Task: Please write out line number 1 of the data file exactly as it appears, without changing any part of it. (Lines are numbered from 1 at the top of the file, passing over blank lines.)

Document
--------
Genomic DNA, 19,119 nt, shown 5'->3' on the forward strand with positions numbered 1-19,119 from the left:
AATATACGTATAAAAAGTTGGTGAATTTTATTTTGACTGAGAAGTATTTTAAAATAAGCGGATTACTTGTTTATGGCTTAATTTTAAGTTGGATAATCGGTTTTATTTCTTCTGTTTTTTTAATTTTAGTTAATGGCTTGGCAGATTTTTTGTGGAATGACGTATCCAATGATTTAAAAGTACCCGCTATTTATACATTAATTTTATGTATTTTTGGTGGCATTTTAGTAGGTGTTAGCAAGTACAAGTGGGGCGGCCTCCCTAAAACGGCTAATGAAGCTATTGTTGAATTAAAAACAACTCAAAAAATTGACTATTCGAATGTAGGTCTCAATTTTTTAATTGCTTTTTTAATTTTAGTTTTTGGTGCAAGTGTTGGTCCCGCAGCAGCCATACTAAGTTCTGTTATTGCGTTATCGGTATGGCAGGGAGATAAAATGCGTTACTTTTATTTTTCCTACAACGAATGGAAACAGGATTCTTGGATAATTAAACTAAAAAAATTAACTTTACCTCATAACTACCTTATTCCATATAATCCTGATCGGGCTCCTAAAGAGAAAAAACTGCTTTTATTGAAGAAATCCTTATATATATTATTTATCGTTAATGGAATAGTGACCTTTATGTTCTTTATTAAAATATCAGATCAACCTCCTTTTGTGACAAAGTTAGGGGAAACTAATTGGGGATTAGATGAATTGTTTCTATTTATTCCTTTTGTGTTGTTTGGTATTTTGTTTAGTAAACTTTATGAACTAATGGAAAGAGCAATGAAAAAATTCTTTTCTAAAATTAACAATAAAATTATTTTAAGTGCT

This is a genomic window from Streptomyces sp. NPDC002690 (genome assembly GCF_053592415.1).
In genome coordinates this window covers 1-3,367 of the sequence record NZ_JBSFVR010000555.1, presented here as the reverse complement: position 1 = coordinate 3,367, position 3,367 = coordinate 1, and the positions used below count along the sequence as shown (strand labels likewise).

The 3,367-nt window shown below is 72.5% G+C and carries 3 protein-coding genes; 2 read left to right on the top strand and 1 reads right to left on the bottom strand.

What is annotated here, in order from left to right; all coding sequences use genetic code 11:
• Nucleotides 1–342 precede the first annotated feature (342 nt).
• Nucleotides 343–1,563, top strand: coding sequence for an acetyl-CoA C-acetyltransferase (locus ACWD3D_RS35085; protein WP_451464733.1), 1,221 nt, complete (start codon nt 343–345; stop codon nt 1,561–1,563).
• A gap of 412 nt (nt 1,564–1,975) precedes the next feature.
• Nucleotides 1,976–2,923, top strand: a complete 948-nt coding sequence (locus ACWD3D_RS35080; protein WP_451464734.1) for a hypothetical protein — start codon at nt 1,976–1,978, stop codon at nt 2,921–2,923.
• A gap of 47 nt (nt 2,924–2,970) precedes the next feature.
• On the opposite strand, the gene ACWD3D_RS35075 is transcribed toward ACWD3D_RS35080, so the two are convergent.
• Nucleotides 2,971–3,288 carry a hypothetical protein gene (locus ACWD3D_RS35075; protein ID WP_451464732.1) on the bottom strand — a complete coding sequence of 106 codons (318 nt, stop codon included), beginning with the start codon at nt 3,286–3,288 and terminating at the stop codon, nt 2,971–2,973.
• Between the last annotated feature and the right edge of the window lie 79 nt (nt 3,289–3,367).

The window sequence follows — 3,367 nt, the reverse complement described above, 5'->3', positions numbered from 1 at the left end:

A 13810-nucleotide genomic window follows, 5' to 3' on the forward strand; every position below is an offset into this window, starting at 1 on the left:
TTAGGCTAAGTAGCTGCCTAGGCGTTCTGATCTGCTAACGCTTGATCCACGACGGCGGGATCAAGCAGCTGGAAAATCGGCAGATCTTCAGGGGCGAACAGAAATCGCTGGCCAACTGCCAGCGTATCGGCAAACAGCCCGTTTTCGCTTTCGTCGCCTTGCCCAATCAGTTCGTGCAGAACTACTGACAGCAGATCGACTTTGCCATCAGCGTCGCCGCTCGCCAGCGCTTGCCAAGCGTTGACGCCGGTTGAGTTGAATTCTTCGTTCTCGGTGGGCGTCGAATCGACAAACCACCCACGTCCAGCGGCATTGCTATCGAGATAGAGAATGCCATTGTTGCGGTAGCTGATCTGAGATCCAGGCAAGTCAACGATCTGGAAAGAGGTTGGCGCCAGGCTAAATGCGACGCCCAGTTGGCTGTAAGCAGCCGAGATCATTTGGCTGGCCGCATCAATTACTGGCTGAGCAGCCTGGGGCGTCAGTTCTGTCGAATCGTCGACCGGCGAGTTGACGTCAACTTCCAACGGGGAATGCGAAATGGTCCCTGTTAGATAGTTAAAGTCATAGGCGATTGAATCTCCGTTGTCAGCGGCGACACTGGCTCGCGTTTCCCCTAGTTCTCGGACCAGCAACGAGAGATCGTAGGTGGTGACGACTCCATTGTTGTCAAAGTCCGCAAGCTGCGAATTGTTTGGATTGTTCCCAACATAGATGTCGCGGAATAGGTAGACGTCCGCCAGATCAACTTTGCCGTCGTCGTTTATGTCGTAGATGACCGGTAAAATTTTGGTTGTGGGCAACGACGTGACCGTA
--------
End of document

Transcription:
Genomic DNA, 19,119 nt, shown 5'->3' on the forward strand with positions numbered 1-19,119 from the left: